Although there are a myriad of cases where a defendant railroad has asserted preemption, and the courts have scrutinized whether there was federal financial participation in the installation of safety devices, a recent case in Illinois is particularly instructive. Although this case is not being cited for its precedential value (in compliance with Illinois Supreme Court Rule 23), this case-at a minimum-illustrates that Amtrak had knowledge (or should have had knowledge) of the correct law concerning federal preemption. In Isbell v. Union Pacific Railroad Co., 318 Ill.App.3d 1011, 253 Ill.Dec. 279, 745 N.E.2d 53 (2001), the court rejected the defendant railroad's federal preemption argument, because, while plans for an upgrade of a crossing had been approved by federal law (and federal funds had been used to pay for the preliminary engineering work), the construction of the upgrade had not commenced. The court held that, to find plaintiff's negligence claim to be federally preempted, under circumstances where the upgrade had not yet been installed, would " wreak a great injustice", as a person injured or killed at the crossing would have no legal recourse until the upgrade of the crossing was complete. 745 N.E.2d 53, at 61, 253 Ill.Dec. 279, at 287. In the case sub judice, Amtrak fails to even mention that federal financial participation and a completed installation of devices are necessary prerequisites for federal preemption under the FRSA.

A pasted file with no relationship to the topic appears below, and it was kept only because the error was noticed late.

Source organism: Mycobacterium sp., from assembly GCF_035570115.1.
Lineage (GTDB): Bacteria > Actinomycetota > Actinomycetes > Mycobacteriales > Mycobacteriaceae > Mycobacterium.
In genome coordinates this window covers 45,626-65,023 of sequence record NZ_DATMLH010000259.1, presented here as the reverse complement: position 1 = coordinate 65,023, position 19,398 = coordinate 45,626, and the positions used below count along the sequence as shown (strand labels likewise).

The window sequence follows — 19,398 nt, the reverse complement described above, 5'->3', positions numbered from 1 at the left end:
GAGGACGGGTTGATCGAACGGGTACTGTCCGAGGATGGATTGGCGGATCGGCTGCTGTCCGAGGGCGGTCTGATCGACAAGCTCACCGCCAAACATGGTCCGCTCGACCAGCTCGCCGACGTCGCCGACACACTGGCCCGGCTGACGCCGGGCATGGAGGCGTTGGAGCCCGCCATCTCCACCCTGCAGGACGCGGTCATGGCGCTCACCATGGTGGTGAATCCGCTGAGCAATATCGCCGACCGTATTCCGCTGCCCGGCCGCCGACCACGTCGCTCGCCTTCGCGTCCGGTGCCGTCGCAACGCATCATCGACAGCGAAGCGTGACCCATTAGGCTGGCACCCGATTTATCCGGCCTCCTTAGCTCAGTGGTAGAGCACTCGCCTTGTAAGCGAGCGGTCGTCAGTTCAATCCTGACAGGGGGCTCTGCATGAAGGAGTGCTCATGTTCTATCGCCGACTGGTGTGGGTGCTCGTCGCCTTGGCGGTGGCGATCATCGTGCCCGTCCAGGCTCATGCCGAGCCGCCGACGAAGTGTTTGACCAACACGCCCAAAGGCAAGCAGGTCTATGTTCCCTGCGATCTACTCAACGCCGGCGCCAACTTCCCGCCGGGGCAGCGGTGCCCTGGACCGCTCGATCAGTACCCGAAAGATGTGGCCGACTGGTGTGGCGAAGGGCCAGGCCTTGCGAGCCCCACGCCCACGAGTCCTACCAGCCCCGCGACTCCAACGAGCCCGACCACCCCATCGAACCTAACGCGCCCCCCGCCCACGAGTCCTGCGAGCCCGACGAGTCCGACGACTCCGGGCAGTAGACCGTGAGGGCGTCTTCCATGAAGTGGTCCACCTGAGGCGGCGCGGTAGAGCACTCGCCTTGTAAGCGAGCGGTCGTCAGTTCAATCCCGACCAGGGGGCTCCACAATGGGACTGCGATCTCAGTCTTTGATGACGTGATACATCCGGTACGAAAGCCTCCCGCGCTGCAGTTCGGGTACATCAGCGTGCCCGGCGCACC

Amtrak's attempt to shift responsibility to the State of Illinois by state preemption is equally unfounded and misleading. It is unequivocal that, in Illinois, " a railroad has a duty to provide adequate warning devices at its crossings." Espinoza v. Elgin, Joliet, & Eastern Ry. Co., 165 Ill.2d 107, 208 Ill.Dec. 662, 649 N.E.2d 1323, 1329 (1995); see also Lindquist v. Chicago and Northwestern Transp. Co., 309 Ill.App.3d 275, 242 Ill.Dec. 781, 722 N.E.2d 270, 276 (1999) (reaffirming that a railroad has a duty to provide adequate warning devices at its crossings). Plaintiff's Reply does an admirable job of explaining the over one hundred year history of railroads trying, unsuccessfully, to shift the responsibility of safety at railroad crossings to the states. The Court finds that it does not need to repeat this history, and instead focuses on the current state of the law in Illinois.